Greatest, largest, longest, widest, deepest, bluest, foggiest… Over the millennia, the Danube has always been described in superlatives, never as poor, unexceptional, mediocre… It has been loved, feared, worshipped, cursed, but never underestimated. The Danube, once a long-standing frontier of the Roman, Ottoman, and Austro-Hungarian Empires has been dividing enemies, and in good times connecting friends. It has seen many deaths, and even more births, carried the blood and bodies of those who died in never-ending wars, and the inception, love and birth of those occupying its shores. It can be blue, grey, brown, or green, following the moods of those closely connected. You can see it just once, or it can be the longest relationship you ever had, one thing is certain, it always leaves you in awe.
The Danube connects, and divides, it has brought people together and kept them apart. Like a large vascular system, it absorbs the waste we produce, and brings life to over 230 million people, with bridges being an essential part of everyday lives for so many people. For almost 2000 years since the Romans built the first bridge at the Iron Gate, bridges have crossed the Danube like a zipper, opening and closing the gaps between its shores.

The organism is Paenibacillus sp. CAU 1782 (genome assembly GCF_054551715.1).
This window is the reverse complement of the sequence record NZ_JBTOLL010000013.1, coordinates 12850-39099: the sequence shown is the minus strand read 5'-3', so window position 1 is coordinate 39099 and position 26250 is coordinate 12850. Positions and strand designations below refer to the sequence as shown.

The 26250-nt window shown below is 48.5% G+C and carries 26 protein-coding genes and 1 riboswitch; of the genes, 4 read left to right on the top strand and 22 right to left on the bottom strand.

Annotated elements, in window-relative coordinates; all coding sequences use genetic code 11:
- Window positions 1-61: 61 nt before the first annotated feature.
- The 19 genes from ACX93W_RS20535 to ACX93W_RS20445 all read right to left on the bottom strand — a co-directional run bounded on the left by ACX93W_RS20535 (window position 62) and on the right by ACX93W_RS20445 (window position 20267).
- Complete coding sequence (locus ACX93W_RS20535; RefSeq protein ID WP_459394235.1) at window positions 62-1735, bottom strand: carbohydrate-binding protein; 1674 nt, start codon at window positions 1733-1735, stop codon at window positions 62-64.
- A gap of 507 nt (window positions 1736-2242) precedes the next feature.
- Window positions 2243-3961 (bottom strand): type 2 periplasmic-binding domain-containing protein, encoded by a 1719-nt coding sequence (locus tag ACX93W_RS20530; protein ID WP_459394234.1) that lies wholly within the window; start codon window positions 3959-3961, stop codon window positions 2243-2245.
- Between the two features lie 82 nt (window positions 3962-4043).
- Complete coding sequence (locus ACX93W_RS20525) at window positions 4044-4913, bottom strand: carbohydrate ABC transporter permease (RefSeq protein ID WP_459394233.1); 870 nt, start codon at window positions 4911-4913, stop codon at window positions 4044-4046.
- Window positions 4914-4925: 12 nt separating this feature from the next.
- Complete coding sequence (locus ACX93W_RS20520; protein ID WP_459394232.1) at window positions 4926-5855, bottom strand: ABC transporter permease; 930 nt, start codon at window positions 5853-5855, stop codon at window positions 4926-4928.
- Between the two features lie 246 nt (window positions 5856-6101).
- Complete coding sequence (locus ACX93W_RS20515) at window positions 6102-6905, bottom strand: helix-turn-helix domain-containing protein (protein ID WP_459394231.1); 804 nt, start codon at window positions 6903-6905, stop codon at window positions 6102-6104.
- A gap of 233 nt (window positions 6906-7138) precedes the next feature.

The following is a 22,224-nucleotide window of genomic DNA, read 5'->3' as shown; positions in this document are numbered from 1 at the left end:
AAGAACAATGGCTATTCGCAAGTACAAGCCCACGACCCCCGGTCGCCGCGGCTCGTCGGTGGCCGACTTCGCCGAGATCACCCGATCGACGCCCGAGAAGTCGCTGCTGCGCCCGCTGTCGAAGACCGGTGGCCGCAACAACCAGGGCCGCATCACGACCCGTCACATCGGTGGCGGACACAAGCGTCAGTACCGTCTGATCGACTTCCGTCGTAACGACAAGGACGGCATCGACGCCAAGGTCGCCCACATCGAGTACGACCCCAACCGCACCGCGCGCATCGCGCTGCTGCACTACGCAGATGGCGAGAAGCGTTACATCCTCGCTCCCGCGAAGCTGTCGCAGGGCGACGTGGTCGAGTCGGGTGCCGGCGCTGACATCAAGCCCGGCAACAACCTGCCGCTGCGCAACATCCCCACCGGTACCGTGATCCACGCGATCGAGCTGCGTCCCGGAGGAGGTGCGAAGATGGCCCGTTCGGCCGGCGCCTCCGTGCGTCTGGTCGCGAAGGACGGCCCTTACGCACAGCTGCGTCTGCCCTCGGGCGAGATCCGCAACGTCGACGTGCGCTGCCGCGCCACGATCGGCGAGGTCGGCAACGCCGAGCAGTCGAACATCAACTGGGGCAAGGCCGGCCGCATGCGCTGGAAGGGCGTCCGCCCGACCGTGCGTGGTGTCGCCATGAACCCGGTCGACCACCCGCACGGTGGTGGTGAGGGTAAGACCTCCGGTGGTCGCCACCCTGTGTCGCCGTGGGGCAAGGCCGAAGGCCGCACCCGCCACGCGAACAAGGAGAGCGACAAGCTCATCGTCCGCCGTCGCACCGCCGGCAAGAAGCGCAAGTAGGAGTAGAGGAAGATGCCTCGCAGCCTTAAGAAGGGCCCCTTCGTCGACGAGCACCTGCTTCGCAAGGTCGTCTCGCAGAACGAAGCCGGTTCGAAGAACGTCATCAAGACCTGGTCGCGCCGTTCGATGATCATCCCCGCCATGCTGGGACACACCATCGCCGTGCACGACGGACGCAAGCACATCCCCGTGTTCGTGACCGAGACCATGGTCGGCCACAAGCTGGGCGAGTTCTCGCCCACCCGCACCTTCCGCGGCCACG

Today the Danube is spanned by a total of 130 bridges and more than 180 additional bridges in the upper reaches of the Danube. This exhibition focuses on some of them, those that are crossed by the largest number of people every day. It runs through the largest number of countries in the world. It is passing through or bordering Austria, Slovakia, Hungary, Croatia, Serbia, Romania, Bulgaria, Moldova and Ukraine, extending its basin to 9 more countries. It gives life to Vienna, Budapest, Belgrade and Bratislava, all of which are the capitals of their respective countries, as well as other 95 cities on its direct route.
Dejan Petrović is, among his other callings, a photographer, born in Novi Sad, a city that sits on the Danube. Spanning 50+ years, he also lived in Belgrade, Vienna, and Bratislava, all occupying the Danube’s shores. Celebrating the golden anniversary of this relationship, he dedicates this exhibition to all the people who are, have been, and will be CO:NNECTED to this magnificent river.